In response to the NHS Carbon Management Programme, Whitchurch Community Hospital is leading the way in sustainable energy provision in Shropshire and across the entire NHS, with the installation of a state-of-the-art biomass boiler.
Many Whitchurch residents know that their community hospital has 38 beds and provides essential outpatient services for residents. Few would realise that the Hamworthy biomass boiler solution should halve the hospital's current carbon emissions with a highly efficient renewable heating technology that produces very little ash and minimal emissions other than water vapour.
Patients and visitors will not notice anything different. The hospital is still warm and welcoming; the hot water is still plentiful. However, beneath the wards a quiet revolution has taken place.
Mike Ball, Estates Officer at South Staffordshire & Shropshire Health Care NHS Foundation Trust, has been responsible for the instigation of this revolution, in partnership with Hamworthy Heating and Stewart Associates Consultants, on behalf of Shropshire Community Health Trust.
Installed during the extremely cold winter, the 250kW output Biomatic boiler immediately had to work 24 hours a day, seven days a week to provide much needed heat for the patients, and its performance was impressive, according to Mike Ball. “At peak times the boiler was using 20 tonnes of wood each week. Its performance from day one has been fantastic” he said.
The boiler is fuelled by wood pellets, purchased from a local company through NHS Purchasing. During the winter the storage silo for the pellets has been filled every two to three weeks, but since then the demand has reduced in line with an increase in the temperatures outside.
From the storage silo, the fuel feed to the boiler is fully automatic via a mechanical auger and intermediate hopper system with infra-red fuel level sensor, which reduces cycling of the feed auger, reducing wear and tear and saving energy. Safety features include 3-stage burn-back protection, with pressure and temperature sensors interlocked to the boiler control.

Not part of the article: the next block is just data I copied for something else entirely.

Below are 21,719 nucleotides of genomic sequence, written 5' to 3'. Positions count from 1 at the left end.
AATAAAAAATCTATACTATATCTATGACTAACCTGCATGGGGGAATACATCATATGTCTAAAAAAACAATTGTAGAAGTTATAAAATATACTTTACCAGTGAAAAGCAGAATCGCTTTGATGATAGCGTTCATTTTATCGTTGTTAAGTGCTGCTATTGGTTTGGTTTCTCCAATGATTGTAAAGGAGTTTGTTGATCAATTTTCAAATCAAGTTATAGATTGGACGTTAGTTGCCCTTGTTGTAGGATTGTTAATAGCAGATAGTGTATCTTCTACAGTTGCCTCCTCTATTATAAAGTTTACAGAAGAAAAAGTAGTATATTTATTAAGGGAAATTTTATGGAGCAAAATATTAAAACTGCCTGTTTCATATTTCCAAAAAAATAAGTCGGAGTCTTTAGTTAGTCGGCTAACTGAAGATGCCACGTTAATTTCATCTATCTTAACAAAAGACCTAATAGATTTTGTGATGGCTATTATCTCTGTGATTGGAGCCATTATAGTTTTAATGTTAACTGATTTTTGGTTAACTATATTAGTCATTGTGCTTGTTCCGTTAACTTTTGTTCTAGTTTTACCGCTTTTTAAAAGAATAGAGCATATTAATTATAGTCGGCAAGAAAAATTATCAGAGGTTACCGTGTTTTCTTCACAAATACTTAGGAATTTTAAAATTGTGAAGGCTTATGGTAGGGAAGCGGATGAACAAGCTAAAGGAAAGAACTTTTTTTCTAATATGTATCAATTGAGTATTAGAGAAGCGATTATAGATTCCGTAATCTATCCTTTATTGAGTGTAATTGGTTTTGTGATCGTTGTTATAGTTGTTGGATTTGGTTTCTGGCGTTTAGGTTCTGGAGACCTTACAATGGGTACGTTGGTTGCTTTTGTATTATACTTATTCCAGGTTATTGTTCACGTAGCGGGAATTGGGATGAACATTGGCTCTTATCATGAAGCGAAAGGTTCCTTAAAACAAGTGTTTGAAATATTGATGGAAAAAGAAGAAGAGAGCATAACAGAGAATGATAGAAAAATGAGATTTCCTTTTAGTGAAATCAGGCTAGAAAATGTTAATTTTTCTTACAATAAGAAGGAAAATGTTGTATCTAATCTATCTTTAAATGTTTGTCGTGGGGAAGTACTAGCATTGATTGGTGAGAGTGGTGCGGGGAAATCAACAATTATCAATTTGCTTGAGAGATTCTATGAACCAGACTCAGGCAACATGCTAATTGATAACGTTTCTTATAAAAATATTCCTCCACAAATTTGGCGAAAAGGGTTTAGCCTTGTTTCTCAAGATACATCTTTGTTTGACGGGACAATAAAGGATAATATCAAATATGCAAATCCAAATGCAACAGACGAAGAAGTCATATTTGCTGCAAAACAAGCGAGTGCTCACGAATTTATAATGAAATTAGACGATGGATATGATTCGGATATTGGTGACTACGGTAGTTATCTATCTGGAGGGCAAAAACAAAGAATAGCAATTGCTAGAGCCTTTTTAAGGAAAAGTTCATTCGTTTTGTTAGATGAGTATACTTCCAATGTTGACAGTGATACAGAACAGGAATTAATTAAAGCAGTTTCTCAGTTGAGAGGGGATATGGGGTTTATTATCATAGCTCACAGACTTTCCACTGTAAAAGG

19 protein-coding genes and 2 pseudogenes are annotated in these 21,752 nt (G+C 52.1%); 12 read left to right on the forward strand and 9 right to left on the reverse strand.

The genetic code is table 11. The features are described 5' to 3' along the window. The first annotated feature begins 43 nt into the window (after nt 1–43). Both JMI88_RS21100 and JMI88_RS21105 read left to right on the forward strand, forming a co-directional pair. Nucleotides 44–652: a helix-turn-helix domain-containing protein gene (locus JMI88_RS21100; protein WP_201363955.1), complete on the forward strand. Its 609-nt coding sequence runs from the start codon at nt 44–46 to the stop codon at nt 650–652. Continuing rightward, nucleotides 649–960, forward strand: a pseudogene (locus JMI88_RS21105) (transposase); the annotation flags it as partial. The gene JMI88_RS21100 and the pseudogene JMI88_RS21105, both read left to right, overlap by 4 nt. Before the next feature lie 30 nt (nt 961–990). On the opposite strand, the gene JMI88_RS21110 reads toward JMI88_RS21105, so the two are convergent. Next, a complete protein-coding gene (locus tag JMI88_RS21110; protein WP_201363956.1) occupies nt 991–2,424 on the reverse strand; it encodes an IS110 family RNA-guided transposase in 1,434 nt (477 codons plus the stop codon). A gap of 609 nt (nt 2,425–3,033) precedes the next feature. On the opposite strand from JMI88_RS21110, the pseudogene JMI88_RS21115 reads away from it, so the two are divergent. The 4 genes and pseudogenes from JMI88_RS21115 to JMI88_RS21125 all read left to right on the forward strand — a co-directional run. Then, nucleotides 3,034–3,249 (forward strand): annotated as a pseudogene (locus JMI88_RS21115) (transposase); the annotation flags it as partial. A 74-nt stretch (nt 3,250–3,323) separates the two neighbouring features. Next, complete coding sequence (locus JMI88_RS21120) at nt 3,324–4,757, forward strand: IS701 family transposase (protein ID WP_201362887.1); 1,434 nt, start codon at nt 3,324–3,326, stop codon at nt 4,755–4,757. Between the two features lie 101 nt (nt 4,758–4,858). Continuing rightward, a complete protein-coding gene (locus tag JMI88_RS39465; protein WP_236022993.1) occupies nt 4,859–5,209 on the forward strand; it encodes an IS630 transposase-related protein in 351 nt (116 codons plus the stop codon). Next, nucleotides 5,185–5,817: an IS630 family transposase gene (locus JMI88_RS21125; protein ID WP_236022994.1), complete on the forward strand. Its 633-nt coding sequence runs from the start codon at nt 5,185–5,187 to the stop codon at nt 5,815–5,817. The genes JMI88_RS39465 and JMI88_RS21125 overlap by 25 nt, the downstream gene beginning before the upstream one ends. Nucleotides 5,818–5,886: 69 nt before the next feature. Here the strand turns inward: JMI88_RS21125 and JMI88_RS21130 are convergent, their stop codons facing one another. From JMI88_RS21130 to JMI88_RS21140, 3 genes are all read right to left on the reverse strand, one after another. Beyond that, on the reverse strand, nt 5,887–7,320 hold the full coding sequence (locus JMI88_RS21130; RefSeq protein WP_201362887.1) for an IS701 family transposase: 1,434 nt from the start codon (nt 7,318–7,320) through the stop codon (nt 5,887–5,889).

Unlike many biomass boilers which require continuous burning and trickle fuel feed to stay alight, the Biomatic boiler features fully automatic ignition with self-extinguish and auto-restart during periods of no demand, saving fuel and reducing carbon emissions.
While saving energy and reducing carbon emissions, the boiler will provide an economic boost to the community hospital as well. The cost for the installation of the boiler falls to the PCT capital budget, while the expected Renewable Heat Incentive (RHI) money from central government will be given directly to the hospital.
Mike Ball has been very happy with the service provided by Hamworthy. The brief for the boiler was for something reliable and simple which Ball feels is exactly what has been delivered. “The installation had to be achieved within a tight timeframe and we received fantastic support from Hamworthy” he said.
“The company didn’t just provide a biomass boiler they supported us throughout the entire project, providing us with advice on fuel selection, handling, delivery and storage. They have enabled the Trust to deliver environmentally sustainable heating at highly efficient levels of performance” he continued.
Neville Radford was responsible for Hamworthy’s project management. “At Hamworthy we are adept at carefully balancing environmental ambitions with real-world practicality, identifying core issues around renewable energy and delivering pragmatic solutions that achieve the project goals. We engage a partnership approach which has worked very well at Whitchurch” he said.
For more information on biomass boiler solutions, talk to Hamworthy.
Tel: 0845 450 2865, email firstname.lastname@example.org, or visit www.hamworthy-heating.com.